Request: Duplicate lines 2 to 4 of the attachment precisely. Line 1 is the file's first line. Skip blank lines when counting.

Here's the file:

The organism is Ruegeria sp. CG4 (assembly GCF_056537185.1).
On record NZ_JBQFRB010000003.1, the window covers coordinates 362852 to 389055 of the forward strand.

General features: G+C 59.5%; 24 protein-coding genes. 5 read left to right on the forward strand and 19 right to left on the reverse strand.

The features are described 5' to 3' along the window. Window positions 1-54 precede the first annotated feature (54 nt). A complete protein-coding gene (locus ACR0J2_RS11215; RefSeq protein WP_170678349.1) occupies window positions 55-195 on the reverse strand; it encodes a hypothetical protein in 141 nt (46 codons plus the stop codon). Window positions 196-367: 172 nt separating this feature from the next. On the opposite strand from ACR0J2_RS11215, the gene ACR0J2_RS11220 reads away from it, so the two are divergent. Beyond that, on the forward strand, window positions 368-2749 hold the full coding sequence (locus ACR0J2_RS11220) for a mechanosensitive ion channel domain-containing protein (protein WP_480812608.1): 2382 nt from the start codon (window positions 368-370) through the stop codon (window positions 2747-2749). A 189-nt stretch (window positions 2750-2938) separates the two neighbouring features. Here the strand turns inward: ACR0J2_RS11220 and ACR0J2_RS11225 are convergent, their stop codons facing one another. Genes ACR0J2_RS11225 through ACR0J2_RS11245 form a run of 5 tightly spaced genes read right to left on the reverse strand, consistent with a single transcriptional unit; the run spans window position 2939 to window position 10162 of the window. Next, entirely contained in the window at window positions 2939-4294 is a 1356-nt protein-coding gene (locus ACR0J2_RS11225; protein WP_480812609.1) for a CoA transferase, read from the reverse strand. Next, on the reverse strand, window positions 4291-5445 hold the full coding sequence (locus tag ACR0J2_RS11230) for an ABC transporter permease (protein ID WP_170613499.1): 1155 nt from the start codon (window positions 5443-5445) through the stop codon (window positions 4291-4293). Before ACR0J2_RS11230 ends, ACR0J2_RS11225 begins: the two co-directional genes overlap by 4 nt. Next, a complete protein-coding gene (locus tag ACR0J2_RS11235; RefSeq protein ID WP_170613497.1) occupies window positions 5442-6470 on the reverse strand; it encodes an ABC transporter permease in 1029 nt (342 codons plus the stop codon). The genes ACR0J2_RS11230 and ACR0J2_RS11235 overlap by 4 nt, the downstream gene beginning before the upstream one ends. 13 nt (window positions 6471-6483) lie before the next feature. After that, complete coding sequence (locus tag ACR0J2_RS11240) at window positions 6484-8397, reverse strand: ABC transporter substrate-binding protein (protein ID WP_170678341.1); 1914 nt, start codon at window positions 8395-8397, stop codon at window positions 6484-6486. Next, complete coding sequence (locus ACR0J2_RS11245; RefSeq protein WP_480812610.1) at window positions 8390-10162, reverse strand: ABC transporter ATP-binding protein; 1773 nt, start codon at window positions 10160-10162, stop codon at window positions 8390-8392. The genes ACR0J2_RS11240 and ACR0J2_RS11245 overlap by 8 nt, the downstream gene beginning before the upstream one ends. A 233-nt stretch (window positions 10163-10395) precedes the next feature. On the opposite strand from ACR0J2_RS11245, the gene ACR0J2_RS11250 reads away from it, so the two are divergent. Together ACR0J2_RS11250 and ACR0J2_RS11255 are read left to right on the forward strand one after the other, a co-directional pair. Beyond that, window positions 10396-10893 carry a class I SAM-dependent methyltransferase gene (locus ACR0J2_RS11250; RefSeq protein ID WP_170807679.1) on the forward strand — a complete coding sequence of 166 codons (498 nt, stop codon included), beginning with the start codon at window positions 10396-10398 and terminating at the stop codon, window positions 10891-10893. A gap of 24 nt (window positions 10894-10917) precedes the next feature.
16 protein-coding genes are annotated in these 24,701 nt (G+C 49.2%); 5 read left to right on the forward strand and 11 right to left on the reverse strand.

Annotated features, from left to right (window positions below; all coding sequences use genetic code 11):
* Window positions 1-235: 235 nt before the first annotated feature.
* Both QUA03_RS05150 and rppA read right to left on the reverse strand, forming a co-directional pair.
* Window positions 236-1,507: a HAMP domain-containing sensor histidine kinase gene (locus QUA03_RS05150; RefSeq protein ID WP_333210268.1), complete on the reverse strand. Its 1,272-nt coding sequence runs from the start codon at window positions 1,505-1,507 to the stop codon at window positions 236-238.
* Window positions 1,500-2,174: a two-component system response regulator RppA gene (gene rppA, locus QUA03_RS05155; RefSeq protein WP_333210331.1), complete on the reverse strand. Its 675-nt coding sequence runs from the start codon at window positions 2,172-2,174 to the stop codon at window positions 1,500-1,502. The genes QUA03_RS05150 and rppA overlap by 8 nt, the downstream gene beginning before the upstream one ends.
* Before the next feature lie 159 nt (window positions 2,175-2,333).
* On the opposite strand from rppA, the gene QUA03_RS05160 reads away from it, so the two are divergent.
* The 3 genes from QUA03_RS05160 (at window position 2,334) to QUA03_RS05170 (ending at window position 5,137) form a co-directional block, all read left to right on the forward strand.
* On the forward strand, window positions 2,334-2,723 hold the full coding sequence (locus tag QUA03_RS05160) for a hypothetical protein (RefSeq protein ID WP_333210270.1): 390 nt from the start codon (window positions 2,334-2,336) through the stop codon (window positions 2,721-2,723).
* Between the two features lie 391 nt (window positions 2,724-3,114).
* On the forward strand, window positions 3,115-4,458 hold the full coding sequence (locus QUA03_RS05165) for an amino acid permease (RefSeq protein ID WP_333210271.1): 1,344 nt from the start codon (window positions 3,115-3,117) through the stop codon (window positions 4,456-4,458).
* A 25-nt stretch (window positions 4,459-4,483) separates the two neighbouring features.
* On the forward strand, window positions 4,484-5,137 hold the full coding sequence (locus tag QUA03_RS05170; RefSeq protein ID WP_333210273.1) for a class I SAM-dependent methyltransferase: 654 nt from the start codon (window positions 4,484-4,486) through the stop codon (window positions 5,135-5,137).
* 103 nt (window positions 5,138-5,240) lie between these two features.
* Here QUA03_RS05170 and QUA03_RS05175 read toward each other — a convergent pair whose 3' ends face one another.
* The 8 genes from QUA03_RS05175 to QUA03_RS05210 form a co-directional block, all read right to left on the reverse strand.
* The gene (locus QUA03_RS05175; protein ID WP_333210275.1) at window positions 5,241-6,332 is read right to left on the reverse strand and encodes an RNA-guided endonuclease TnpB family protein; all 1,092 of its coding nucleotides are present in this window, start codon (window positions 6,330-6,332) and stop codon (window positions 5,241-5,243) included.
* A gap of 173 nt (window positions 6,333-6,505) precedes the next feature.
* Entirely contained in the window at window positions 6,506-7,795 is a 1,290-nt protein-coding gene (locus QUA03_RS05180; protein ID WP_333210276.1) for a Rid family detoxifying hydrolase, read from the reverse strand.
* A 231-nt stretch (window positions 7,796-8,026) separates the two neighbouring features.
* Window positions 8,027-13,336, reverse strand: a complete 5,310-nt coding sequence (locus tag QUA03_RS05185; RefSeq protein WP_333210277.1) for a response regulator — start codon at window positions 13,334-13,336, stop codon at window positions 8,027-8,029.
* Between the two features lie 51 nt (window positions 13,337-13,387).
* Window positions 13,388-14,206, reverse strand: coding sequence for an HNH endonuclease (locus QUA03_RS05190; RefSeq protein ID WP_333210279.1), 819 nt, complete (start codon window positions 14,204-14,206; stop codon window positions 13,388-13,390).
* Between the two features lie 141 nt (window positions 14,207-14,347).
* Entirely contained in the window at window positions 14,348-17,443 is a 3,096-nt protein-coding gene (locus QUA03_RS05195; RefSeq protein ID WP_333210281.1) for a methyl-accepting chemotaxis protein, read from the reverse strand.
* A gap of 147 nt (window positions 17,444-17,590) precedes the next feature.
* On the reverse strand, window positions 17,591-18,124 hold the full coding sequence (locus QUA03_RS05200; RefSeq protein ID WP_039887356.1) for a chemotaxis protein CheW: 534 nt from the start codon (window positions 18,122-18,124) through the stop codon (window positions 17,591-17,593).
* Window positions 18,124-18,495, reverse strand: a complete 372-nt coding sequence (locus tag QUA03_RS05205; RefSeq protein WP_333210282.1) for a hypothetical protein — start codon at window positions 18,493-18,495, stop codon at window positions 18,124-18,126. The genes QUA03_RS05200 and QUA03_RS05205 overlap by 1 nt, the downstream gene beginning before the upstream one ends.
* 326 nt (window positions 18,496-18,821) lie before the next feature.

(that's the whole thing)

On record NZ_JBQFRB010000003.1, the window covers coordinates 362852 to 389055 of the forward strand.

General features: G+C 59.5%; 24 protein-coding genes. 5 read left to right on the forward strand and 19 right to left on the reverse strand.

The features are described 5' to 3' along the window. Window positions 1-54 precede the first annotated feature (54 nt). A complete protein-coding gene (locus ACR0J2_RS11215; RefSeq protein WP_170678349.1) occupies window positions 55-195 on the reverse strand; it encodes a hypothetical protein in 141 nt (46 codons plus the stop codon). Window positions 196-367: 172 nt separating this feature from the next. On the opposite strand from ACR0J2_RS11215, the gene ACR0J2_RS11220 reads away from it, so the two are divergent. Beyond that, on the forward strand, window positions 368-2749 hold the full coding sequence (locus ACR0J2_RS11220) for a mechanosensitive ion channel domain-containing protein (protein WP_480812608.1): 2382 nt from the start codon (window positions 368-370) through the stop codon (window positions 2747-2749). A 189-nt stretch (window positions 2750-2938) separates the two neighbouring features. Here the strand turns inward: ACR0J2_RS11220 and ACR0J2_RS11225 are convergent, their stop codons facing one another. Genes ACR0J2_RS11225 through ACR0J2_RS11245 form a run of 5 tightly spaced genes read right to left on the reverse strand, consistent with a single transcriptional unit; the run spans window position 2939 to window position 10162 of the window. Next, entirely contained in the window at window positions 2939-4294 is a 1356-nt protein-coding gene (locus ACR0J2_RS11225; protein WP_480812609.1) for a CoA transferase, read from the reverse strand. Next, on the reverse strand, window positions 4291-5445 hold the full coding sequence (locus tag ACR0J2_RS11230) for an ABC transporter permease (protein ID WP_170613499.1): 1155 nt from the start codon (window positions 5443-5445) through the stop codon (window positions 4291-4293). Before ACR0J2_RS11230 ends, ACR0J2_RS11225 begins: the two co-directional genes overlap by 4 nt. Next, a complete protein-coding gene (locus tag ACR0J2_RS11235; RefSeq protein ID WP_170613497.1) occupies window positions 5442-6470 on the reverse strand; it encodes an ABC transporter permease in 1029 nt (342 codons plus the stop codon). The genes ACR0J2_RS11230 and ACR0J2_RS11235 overlap by 4 nt, the downstream gene beginning before the upstream one ends. 13 nt (window positions 6471-6483) lie before the next feature. After that, complete coding sequence (locus tag ACR0J2_RS11240) at window positions 6484-8397, reverse strand: ABC transporter substrate-binding protein (protein ID WP_170678341.1); 1914 nt, start codon at window positions 8395-8397, stop codon at window positions 6484-6486. Next, complete coding sequence (locus ACR0J2_RS11245; RefSeq protein WP_480812610.1) at window positions 8390-10162, reverse strand: ABC transporter ATP-binding protein; 1773 nt, start codon at window positions 10160-10162, stop codon at window positions 8390-8392. The genes ACR0J2_RS11240 and ACR0J2_RS11245 overlap by 8 nt, the downstream gene beginning before the upstream one ends. A 233-nt stretch (window positions 10163-10395) precedes the next feature. On the opposite strand from ACR0J2_RS11245, the gene ACR0J2_RS11250 reads away from it, so the two are divergent. Together ACR0J2_RS11250 and ACR0J2_RS11255 are read left to right on the forward strand one after the other, a co-directional pair. Beyond that, window positions 10396-10893 carry a class I SAM-dependent methyltransferase gene (locus ACR0J2_RS11250; RefSeq protein ID WP_170807679.1) on the forward strand — a complete coding sequence of 166 codons (498 nt, stop codon included), beginning with the start codon at window positions 10396-10398 and terminating at the stop codon, window positions 10891-10893. A gap of 24 nt (window positions 10894-10917) precedes the next feature.